In 1833 when the first European, Dr. Tolmie, passed through our valley, the Puyallup was a broad, meandering river chocked with massive log jams and subject to frequent floods. The valley floor was a maze of creeks, old growth forest and ferns growing to eight feet high. The forest in our valley was so dense that in 1878, six months after the Kopfer family took up their homestead on the south hill, they discovered that, unbeknownst to them, during those months they had been living almost within hailing distance of the booming community of Puyallup, established 25 years earlier.
*Early Settlers: The first white settlers were part of the first wagon train to cross the Cascades at Natches Pass in 1853. During the Native American War of 1855-56, following the signing of the controversial Medicine Creek Treaty, many of these settlers fled to Fort Steilacoom for protection. The only structure spared was the cabin of Willis and Maryann Boatman whose son, John William, was the first white child born in the Valley.
Sometime in 1862, Jeremiah Stilley sold his squatter claim to Ezra Meeker, who had rejected the Valley as a place to live nearly 10 years before. Ezra and Oliver Meeker had joined with their father, Jacob, in a mercantile venture in Steilacoom during the Indian Uprising. He convinced his brother, Ezra Meeker, to take another look at the valley he had rejected 10 years earlier.
*Early Education: In 1861, the first school was established in the blockhouse officially named Fort Maloney, but better known as Fort Carson because John and Emma Carson were using it as a home. Mrs. Carson was the teacher. She had six students. In 1862 a real school was established on land donated by J. P. Stewart. In 1874 a growing population needed a new school building. This was also built on Stewart land. By 1886, this school had been outgrown and the Central School was built. Today the Puyallup School District has 31 schools, 1,255 teachers, and 19,795 students.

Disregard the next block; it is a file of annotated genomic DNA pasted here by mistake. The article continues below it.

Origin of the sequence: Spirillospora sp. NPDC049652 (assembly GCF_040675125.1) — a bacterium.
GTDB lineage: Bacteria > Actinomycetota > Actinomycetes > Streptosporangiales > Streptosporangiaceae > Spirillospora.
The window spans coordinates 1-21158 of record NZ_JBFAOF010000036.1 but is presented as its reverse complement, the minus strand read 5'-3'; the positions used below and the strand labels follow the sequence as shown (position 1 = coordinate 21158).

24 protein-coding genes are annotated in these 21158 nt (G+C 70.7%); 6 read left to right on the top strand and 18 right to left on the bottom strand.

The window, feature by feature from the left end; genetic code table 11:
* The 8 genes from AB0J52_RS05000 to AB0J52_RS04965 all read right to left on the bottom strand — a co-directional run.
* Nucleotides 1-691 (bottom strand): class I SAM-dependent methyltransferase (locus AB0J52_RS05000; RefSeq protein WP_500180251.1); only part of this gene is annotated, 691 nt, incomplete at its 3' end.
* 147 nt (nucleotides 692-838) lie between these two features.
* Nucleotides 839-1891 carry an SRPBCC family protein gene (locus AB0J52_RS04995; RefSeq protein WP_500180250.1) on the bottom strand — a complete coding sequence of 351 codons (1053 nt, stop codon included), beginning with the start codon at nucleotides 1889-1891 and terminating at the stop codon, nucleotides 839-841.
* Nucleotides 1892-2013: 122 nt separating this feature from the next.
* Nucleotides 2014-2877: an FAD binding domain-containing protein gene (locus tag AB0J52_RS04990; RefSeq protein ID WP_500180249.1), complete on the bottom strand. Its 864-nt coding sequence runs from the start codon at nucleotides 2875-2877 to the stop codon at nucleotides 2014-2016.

*Hop Industry: After the Civil War, Charles Wood of Olympia, who operated a brewery, brought hops from England and sent some to Jacob Meeker. The first harvest brought in $185. Shortly afterwards everyone wanted to plant hops. By 1884, over 100 farmers were growing hops. When family labor was not enough to bring in the harvest, Native Americans from as far away as British Columbia came to work. When these were not enough, Chinese workers came to help. The harvest was 3,000 pounds per acre. Ezra Meeker formed his own hop brokerage business and became known as the “Hop King of the World”. Hop lice appeared in 1891. Despite efforts to kill the lice, the hop boom was over in less than a year.
*Incorporation of a City ~ Downtown Puyallup: During the prosperity of the hop years, Ezra Meeker platted a town on 20 acres of his land, giving it the name Puyallup. J.P. Stewart immediately followed with three 20-acre plats north of Meeker’s plat. Additional plats by Meeker and others doubled the size of the town by 1888. The “corporation” of Puyallup was formed. The first ordinance dealt with the licensing of “drinking shops”. The corporation acquired land, laid out new streets, built wooden sidewalks, and generally acted like a real town council. However, in February 1890, after Washington Territory became a state, the Supreme Court of Washington declared the corporation of Puyallup illegal. An election held on August 16, 1890, approved the proposition for incorporation under the new state laws. Three days later the county commissioners filed the order of incorporation with the Secretary of State and the City of Puyallup became official.
*Berry Pickers: The economy of the Valley suffered after the hop lice disaster and the worldwide economic depression of the 1890s. In place of hops, Valley farmers planted blackberries and raspberries. Eventually the Puyallup and Sumner Fruit Growers Association was formed, canneries were built, and thousands of pounds of fruit were shipped across the country and around the world. Dairy farms, poultry farmers, lumber mills, and daffodil farms also contributed to Puyallup’s economy.
Today, no longer an agrarian community, Puyallup still reflects its agricultural roots with the annual Western Washington Fair, one of the top 10 fairs in the world, and the Daffodil Festival with its floral parade held each year in April.
*Excerpts. More information can be found at http://www.sos.wa.gov/history/cities_detail.aspx?i=9